The 12 lawmakers on this congressional super committee — six Republicans and six Democrats — are trying to trim $1.2 trillion off federal red ink over the next ten years. On their chopping block: Medicare, Social Security, and assorted other programs essential to the well-being of America’s 99 percent.
The super committee reporting-out deadline comes next week. No one knows how much budget-cutting pain the panel will be recommending. But panel members could actually avoid all that pain — and raise over $1 trillion in new money for investing in America — simply by subjecting all U.S. individual net worth over $30 million to a modest wealth tax.
Our U.S. ultra wealthy, Wealth-X calculates, together hold almost $5.9 trillion over this $30 million threshold. An annual 5 percent wealth tax on this overage would raise over $293 billion a year, or $2.9 trillion over the next decade — more than double the $1.2 trillion the super committee is so desperately looking to find.
America’s ultra rich could easily pay a 5 percent annual wealth tax for the next ten years and remain as rich as ever.
The most amazing part of this? America’s ultra rich could easily pay this 5 percent annual wealth tax for the next ten years and remain as rich as ever.
That’s because wealth begets wealth. All those trillions of dollars America’s ultras are currently holding don’t sit under some mattress. The ultra wealthy have those trillions invested in assets that generate short- and long-term returns.
If America’s ultras averaged returns on those investments not that far above 5 percent over the next ten years, they could pay the wealth tax and still end the decade with higher personal net worths than when the decade began.
Back in the 1990s, a public-spirited financial industry superstar — multimillionaire San Francisco money manager Claude Rosenberg — spent a sizeable chunk of his personal fortune campaigning to get a similar message across about the enormous wealth of the wealthy.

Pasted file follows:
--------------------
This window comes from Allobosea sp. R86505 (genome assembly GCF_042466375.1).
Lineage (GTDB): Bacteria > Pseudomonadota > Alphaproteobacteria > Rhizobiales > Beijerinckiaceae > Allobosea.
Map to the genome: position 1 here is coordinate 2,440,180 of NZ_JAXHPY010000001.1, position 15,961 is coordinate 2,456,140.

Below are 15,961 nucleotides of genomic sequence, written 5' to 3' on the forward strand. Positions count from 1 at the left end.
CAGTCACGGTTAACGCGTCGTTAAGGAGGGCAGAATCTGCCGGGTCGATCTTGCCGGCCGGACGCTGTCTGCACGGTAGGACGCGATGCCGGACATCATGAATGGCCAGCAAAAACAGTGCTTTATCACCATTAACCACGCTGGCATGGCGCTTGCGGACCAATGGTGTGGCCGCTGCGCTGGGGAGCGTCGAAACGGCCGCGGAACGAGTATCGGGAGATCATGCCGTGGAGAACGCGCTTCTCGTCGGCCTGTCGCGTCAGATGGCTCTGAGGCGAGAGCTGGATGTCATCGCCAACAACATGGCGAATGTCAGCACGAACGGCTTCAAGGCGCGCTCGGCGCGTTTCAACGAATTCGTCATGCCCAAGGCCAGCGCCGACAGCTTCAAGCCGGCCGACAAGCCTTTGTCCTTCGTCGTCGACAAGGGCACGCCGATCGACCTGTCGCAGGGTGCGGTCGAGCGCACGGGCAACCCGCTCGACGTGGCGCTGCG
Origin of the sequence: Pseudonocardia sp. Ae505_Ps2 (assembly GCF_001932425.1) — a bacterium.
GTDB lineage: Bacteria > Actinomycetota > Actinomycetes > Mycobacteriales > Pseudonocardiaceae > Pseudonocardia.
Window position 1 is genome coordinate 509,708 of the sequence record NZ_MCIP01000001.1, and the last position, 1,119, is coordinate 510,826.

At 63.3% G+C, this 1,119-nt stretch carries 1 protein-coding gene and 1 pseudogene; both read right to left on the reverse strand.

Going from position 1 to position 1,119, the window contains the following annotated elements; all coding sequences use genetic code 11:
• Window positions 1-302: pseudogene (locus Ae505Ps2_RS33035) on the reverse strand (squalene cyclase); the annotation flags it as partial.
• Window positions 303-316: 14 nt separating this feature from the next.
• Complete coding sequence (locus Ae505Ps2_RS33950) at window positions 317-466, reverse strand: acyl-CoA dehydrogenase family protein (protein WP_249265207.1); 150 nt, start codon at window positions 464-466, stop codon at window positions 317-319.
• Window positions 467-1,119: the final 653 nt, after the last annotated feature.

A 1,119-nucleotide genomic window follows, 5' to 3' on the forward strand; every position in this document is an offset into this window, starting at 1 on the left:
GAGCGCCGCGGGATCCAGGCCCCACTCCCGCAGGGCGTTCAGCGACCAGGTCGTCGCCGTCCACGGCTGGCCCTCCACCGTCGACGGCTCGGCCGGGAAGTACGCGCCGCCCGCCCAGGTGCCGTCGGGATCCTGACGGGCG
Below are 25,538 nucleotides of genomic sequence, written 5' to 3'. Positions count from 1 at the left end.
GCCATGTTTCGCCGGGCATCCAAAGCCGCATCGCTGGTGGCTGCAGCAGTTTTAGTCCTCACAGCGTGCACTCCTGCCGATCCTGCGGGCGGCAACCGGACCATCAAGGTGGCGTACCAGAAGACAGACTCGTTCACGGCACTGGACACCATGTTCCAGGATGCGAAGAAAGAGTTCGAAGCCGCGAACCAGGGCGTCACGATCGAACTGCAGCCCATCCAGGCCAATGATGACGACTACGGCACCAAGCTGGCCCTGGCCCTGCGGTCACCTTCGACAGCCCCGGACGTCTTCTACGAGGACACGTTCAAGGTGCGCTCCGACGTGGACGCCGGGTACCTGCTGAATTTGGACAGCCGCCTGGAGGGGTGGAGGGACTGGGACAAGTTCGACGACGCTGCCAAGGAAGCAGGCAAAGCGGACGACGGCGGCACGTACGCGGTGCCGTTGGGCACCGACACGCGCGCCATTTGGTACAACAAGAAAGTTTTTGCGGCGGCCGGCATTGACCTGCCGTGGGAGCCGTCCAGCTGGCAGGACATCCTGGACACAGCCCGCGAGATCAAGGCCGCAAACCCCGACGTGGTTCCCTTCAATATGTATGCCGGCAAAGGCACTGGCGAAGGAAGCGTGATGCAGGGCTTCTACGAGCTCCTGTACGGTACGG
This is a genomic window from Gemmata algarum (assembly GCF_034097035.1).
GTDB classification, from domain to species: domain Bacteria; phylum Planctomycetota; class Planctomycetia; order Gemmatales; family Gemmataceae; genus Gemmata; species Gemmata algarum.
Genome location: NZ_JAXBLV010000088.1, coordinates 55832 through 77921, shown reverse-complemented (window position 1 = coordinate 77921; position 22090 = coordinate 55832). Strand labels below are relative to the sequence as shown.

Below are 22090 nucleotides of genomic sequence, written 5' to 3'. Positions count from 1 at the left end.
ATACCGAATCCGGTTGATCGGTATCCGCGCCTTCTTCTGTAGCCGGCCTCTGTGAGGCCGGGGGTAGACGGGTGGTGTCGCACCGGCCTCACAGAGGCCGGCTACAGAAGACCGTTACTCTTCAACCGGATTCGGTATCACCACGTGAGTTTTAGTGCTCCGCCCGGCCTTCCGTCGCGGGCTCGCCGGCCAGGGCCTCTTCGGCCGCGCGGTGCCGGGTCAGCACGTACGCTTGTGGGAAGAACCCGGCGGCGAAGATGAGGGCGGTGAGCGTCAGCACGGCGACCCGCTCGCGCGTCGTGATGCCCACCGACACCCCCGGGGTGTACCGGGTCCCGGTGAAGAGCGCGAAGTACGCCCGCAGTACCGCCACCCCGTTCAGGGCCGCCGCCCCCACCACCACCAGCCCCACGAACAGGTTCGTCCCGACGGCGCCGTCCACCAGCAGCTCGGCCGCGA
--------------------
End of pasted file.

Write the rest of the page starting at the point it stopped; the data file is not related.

Rosenberg’s particular point: America’s fabulously rich could hike their annual contributions to charity by tenfold and still end up with higher personal fortunes. Rosenberg started a research group dedicated to sharing this message and the analysis behind it. He wrote a book and peppered the periodicals that rich people read with op-eds that detailed his group’s number crunching.
In the year 2000, Rosenberg’s researchers would document, households with $1 million or more in income could have given $128 billion more to charity than they actually did in fact give, without losing any net worth over the course of the year.
Claude Rosenberg died three years ago at age 80, his message to the super rich essentially totally ignored. The vast increase in charitable giving by the rich he had hoped to inspire never materialized.
The message to the rest of us from Rosenberg’s noble effort?
The excess wealth our ultra wealthy hold, if put to the public good, could change the trajectory of America’s future. The ultra wealthy don’t seem to be willing to do that putting on their own.
With a few tweaks of our tax code, we could do that putting for them.
Sam Pizzigati edits Too Much, the online weekly on excess and inequality published by the Washington, D.C.-based Institute for Policy Studies. Read the current issue or sign up at Inequality.Org to receive Too Much in your email inbox.